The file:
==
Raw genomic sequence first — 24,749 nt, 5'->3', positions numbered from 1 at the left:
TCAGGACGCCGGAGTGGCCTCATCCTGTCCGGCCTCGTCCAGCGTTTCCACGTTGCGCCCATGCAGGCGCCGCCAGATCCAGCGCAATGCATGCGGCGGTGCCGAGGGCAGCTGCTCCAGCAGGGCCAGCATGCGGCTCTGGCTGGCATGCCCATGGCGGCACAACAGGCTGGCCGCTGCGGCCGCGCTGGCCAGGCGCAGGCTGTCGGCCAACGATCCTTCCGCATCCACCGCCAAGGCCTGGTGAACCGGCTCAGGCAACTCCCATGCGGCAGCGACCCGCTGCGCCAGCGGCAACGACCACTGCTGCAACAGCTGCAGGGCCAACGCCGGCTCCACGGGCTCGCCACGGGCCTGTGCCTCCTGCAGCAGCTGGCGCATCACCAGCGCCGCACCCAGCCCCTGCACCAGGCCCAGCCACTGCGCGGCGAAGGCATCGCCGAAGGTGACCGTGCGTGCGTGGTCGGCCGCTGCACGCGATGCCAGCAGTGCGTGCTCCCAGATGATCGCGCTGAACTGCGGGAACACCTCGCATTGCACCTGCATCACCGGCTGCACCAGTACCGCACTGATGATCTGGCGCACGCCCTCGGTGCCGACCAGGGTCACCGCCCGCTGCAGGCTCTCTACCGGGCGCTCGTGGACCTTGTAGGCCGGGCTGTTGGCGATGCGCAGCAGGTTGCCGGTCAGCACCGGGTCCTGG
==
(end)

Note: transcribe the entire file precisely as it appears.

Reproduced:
Raw genomic sequence first — 24,749 nt, 5'->3', positions numbered from 1 at the left:
TCAGGACGCCGGAGTGGCCTCATCCTGTCCGGCCTCGTCCAGCGTTTCCACGTTGCGCCCATGCAGGCGCCGCCAGATCCAGCGCAATGCATGCGGCGGTGCCGAGGGCAGCTGCTCCAGCAGGGCCAGCATGCGGCTCTGGCTGGCATGCCCATGGCGGCACAACAGGCTGGCCGCTGCGGCCGCGCTGGCCAGGCGCAGGCTGTCGGCCAACGATCCTTCCGCATCCACCGCCAAGGCCTGGTGAACCGGCTCAGGCAACTCCCATGCGGCAGCGACCCGCTGCGCCAGCGGCAACGACCACTGCTGCAACAGCTGCAGGGCCAACGCCGGCTCCACGGGCTCGCCACGGGCCTGTGCCTCCTGCAGCAGCTGGCGCATCACCAGCGCCGCACCCAGCCCCTGCACCAGGCCCAGCCACTGCGCGGCGAAGGCATCGCCGAAGGTGACCGTGCGTGCGTGGTCGGCCGCTGCACGCGATGCCAGCAGTGCGTGCTCCCAGATGATCGCGCTGAACTGCGGGAACACCTCGCATTGCACCTGCATCACCGGCTGCACCAGTACCGCACTGATGATCTGGCGCACGCCCTCGGTGCCGACCAGGGTCACCGCCCGCTGCAGGCTCTCTACCGGGCGCTCGTGGACCTTGTAGGCCGGGCTGTTGGCGATGCGCAGCAGGTTGCCGGTCAGCACCGGGTCCTGG